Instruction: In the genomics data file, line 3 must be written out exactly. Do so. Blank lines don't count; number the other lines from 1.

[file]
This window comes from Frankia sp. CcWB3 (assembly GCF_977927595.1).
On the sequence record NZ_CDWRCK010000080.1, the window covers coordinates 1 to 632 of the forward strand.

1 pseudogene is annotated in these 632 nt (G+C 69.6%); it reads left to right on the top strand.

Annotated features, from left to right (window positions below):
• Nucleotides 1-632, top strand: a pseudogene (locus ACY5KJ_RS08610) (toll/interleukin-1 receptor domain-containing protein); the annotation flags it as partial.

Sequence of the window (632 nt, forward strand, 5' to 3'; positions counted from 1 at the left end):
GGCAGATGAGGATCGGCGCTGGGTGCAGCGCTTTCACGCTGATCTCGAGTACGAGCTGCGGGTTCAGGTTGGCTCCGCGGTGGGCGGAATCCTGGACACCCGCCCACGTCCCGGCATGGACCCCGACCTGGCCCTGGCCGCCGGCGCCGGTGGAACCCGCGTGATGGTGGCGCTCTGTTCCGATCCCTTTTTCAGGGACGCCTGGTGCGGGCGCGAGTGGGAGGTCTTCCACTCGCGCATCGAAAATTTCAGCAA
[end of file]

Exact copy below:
1 pseudogene is annotated in these 632 nt (G+C 69.6%); it reads left to right on the top strand.